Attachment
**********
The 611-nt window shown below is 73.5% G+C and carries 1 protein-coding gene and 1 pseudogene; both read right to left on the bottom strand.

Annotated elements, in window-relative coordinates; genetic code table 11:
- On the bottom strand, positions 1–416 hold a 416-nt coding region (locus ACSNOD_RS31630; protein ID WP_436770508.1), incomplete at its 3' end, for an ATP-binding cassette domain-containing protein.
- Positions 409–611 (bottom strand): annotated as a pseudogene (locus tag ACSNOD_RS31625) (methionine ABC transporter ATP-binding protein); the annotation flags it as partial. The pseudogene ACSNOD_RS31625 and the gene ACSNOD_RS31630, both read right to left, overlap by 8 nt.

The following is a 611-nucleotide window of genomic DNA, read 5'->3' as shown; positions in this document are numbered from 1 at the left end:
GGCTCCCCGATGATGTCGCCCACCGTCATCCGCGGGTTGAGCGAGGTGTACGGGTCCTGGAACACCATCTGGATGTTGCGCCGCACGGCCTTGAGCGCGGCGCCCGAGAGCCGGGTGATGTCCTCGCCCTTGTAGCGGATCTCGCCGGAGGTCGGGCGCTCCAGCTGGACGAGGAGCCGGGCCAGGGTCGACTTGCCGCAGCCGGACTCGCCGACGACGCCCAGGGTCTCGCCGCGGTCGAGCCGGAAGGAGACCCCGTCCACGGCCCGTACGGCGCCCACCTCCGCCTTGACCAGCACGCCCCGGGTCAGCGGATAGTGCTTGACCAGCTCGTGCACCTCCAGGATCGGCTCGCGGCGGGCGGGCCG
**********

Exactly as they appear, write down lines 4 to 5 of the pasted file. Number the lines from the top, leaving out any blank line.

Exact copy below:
- Positions 409–611 (bottom strand): annotated as a pseudogene (locus tag ACSNOD_RS31625) (methionine ABC transporter ATP-binding protein); the annotation flags it as partial. The pseudogene ACSNOD_RS31625 and the gene ACSNOD_RS31630, both read right to left, overlap by 8 nt.

The following is a 611-nucleotide window of genomic DNA, read 5'->3' as shown; positions in this document are numbered from 1 at the left end: